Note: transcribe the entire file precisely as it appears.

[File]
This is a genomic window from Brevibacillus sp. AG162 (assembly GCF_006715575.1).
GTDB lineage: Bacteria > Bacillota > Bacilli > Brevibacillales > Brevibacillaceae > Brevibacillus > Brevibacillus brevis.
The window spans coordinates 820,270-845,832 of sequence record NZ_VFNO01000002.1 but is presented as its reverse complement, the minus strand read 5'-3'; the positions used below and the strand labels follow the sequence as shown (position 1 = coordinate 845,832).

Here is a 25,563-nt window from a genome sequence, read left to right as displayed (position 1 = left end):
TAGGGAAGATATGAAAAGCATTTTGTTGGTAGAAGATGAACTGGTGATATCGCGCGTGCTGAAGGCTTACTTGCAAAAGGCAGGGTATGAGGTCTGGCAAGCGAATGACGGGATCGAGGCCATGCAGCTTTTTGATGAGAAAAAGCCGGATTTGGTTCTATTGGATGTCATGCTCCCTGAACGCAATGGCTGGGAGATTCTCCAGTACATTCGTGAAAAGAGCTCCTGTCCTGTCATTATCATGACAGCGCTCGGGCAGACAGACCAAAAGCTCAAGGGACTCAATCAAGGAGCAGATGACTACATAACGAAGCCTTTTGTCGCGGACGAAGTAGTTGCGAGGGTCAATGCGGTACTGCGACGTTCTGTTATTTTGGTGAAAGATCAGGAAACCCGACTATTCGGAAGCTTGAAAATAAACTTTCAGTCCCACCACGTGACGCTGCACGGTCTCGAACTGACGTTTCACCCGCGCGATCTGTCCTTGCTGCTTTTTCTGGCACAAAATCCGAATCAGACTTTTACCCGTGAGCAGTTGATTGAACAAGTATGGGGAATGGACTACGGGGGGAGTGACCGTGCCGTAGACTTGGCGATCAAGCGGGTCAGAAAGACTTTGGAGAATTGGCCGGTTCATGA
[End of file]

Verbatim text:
This is a genomic window from Brevibacillus sp. AG162 (assembly GCF_006715575.1).
GTDB lineage: Bacteria > Bacillota > Bacilli > Brevibacillales > Brevibacillaceae > Brevibacillus > Brevibacillus brevis.
The window spans coordinates 820,270-845,832 of sequence record NZ_VFNO01000002.1 but is presented as its reverse complement, the minus strand read 5'-3'; the positions used below and the strand labels follow the sequence as shown (position 1 = coordinate 845,832).

Here is a 25,563-nt window from a genome sequence, read left to right as displayed (position 1 = left end):
TAGGGAAGATATGAAAAGCATTTTGTTGGTAGAAGATGAACTGGTGATATCGCGCGTGCTGAAGGCTTACTTGCAAAAGGCAGGGTATGAGGTCTGGCAAGCGAATGACGGGATCGAGGCCATGCAGCTTTTTGATGAGAAAAAGCCGGATTTGGTTCTATTGGATGTCATGCTCCCTGAACGCAATGGCTGGGAGATTCTCCAGTACATTCGTGAAAAGAGCTCCTGTCCTGTCATTATCATGACAGCGCTCGGGCAGACAGACCAAAAGCTCAAGGGACTCAATCAAGGAGCAGATGACTACATAACGAAGCCTTTTGTCGCGGACGAAGTAGTTGCGAGGGTCAATGCGGTACTGCGACGTTCTGTTATTTTGGTGAAAGATCAGGAAACCCGACTATTCGGAAGCTTGAAAATAAACTTTCAGTCCCACCACGTGACGCTGCACGGTCTCGAACTGACGTTTCACCCGCGCGATCTGTCCTTGCTGCTTTTTCTGGCACAAAATCCGAATCAGACTTTTACCCGTGAGCAGTTGATTGAACAAGTATGGGGAATGGACTACGGGGGGAGTGACCGTGCCGTAGACTTGGCGATCAAGCGGGTCAGAAAGACTTTGGAGAATTGGCCGGTTCATGA